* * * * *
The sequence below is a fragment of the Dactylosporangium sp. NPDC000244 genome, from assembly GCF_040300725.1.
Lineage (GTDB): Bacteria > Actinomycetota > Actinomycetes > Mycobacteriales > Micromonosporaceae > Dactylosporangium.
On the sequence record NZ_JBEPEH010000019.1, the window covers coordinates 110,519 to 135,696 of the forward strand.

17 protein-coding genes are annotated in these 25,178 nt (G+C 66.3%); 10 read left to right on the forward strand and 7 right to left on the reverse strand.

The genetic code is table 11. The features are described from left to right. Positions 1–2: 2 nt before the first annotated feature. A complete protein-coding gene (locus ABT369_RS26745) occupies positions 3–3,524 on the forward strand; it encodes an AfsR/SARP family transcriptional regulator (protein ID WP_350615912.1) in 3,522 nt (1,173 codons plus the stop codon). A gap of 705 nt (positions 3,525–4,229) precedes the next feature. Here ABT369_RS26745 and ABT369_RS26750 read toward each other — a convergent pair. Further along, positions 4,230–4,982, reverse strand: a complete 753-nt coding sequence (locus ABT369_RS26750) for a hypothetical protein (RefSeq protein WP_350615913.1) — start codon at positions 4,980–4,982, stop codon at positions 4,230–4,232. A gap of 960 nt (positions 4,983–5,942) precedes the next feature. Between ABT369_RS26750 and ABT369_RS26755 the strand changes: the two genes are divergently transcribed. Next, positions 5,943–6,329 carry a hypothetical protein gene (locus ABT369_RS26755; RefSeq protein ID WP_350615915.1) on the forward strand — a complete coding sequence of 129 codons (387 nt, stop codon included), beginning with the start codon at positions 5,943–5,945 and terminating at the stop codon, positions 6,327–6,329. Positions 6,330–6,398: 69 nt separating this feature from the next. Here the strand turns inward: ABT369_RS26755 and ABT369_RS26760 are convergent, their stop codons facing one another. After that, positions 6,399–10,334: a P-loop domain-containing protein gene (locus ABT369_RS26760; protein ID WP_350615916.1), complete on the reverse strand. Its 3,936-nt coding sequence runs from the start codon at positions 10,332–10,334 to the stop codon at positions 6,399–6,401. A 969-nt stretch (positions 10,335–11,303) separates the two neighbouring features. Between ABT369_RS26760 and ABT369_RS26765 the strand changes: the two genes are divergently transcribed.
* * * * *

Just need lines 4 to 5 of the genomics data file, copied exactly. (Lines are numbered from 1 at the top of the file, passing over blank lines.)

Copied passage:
17 protein-coding genes are annotated in these 25,178 nt (G+C 66.3%); 10 read left to right on the forward strand and 7 right to left on the reverse strand.

The genetic code is table 11. The features are described from left to right. Positions 1–2: 2 nt before the first annotated feature. A complete protein-coding gene (locus ABT369_RS26745) occupies positions 3–3,524 on the forward strand; it encodes an AfsR/SARP family transcriptional regulator (protein ID WP_350615912.1) in 3,522 nt (1,173 codons plus the stop codon). A gap of 705 nt (positions 3,525–4,229) precedes the next feature. Here ABT369_RS26745 and ABT369_RS26750 read toward each other — a convergent pair. Further along, positions 4,230–4,982, reverse strand: a complete 753-nt coding sequence (locus ABT369_RS26750) for a hypothetical protein (RefSeq protein WP_350615913.1) — start codon at positions 4,980–4,982, stop codon at positions 4,230–4,232. A gap of 960 nt (positions 4,983–5,942) precedes the next feature. Between ABT369_RS26750 and ABT369_RS26755 the strand changes: the two genes are divergently transcribed. Next, positions 5,943–6,329 carry a hypothetical protein gene (locus ABT369_RS26755; RefSeq protein ID WP_350615915.1) on the forward strand — a complete coding sequence of 129 codons (387 nt, stop codon included), beginning with the start codon at positions 5,943–5,945 and terminating at the stop codon, positions 6,327–6,329. Positions 6,330–6,398: 69 nt separating this feature from the next. Here the strand turns inward: ABT369_RS26755 and ABT369_RS26760 are convergent, their stop codons facing one another. After that, positions 6,399–10,334: a P-loop domain-containing protein gene (locus ABT369_RS26760; protein ID WP_350615916.1), complete on the reverse strand. Its 3,936-nt coding sequence runs from the start codon at positions 10,332–10,334 to the stop codon at positions 6,399–6,401. A 969-nt stretch (positions 10,335–11,303) separates the two neighbouring features. Between ABT369_RS26760 and ABT369_RS26765 the strand changes: the two genes are divergently transcribed.